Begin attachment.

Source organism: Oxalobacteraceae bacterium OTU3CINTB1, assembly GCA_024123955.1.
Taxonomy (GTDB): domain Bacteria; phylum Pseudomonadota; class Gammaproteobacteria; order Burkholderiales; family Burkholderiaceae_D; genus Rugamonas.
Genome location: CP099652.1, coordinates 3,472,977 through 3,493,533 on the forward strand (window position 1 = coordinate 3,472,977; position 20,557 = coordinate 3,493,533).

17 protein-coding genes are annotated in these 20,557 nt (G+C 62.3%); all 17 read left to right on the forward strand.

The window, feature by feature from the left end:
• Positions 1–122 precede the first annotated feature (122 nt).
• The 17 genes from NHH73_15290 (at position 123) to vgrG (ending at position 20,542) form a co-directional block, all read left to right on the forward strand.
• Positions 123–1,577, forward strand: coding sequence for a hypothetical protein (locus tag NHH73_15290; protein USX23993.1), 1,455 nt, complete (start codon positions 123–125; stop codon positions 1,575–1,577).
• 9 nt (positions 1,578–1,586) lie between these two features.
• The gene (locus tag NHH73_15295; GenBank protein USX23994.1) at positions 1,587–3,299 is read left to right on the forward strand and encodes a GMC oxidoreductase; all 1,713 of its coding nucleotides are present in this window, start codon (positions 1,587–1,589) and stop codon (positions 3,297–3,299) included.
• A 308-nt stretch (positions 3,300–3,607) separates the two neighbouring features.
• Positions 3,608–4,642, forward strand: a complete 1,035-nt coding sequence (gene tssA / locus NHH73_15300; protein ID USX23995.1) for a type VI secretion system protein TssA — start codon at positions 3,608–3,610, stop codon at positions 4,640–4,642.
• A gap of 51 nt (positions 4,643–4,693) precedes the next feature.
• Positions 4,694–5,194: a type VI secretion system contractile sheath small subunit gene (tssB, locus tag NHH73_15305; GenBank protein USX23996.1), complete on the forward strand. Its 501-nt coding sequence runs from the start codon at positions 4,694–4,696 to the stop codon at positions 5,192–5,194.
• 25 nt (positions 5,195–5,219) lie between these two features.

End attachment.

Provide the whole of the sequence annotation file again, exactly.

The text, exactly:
Source organism: Oxalobacteraceae bacterium OTU3CINTB1, assembly GCA_024123955.1.
Taxonomy (GTDB): domain Bacteria; phylum Pseudomonadota; class Gammaproteobacteria; order Burkholderiales; family Burkholderiaceae_D; genus Rugamonas.
Genome location: CP099652.1, coordinates 3,472,977 through 3,493,533 on the forward strand (window position 1 = coordinate 3,472,977; position 20,557 = coordinate 3,493,533).

17 protein-coding genes are annotated in these 20,557 nt (G+C 62.3%); all 17 read left to right on the forward strand.

The window, feature by feature from the left end:
• Positions 1–122 precede the first annotated feature (122 nt).
• The 17 genes from NHH73_15290 (at position 123) to vgrG (ending at position 20,542) form a co-directional block, all read left to right on the forward strand.
• Positions 123–1,577, forward strand: coding sequence for a hypothetical protein (locus tag NHH73_15290; protein USX23993.1), 1,455 nt, complete (start codon positions 123–125; stop codon positions 1,575–1,577).
• 9 nt (positions 1,578–1,586) lie between these two features.
• The gene (locus tag NHH73_15295; GenBank protein USX23994.1) at positions 1,587–3,299 is read left to right on the forward strand and encodes a GMC oxidoreductase; all 1,713 of its coding nucleotides are present in this window, start codon (positions 1,587–1,589) and stop codon (positions 3,297–3,299) included.
• A 308-nt stretch (positions 3,300–3,607) separates the two neighbouring features.
• Positions 3,608–4,642, forward strand: a complete 1,035-nt coding sequence (gene tssA / locus NHH73_15300; protein ID USX23995.1) for a type VI secretion system protein TssA — start codon at positions 3,608–3,610, stop codon at positions 4,640–4,642.
• A gap of 51 nt (positions 4,643–4,693) precedes the next feature.
• Positions 4,694–5,194: a type VI secretion system contractile sheath small subunit gene (tssB, locus tag NHH73_15305; GenBank protein USX23996.1), complete on the forward strand. Its 501-nt coding sequence runs from the start codon at positions 4,694–4,696 to the stop codon at positions 5,192–5,194.
• 25 nt (positions 5,195–5,219) lie between these two features.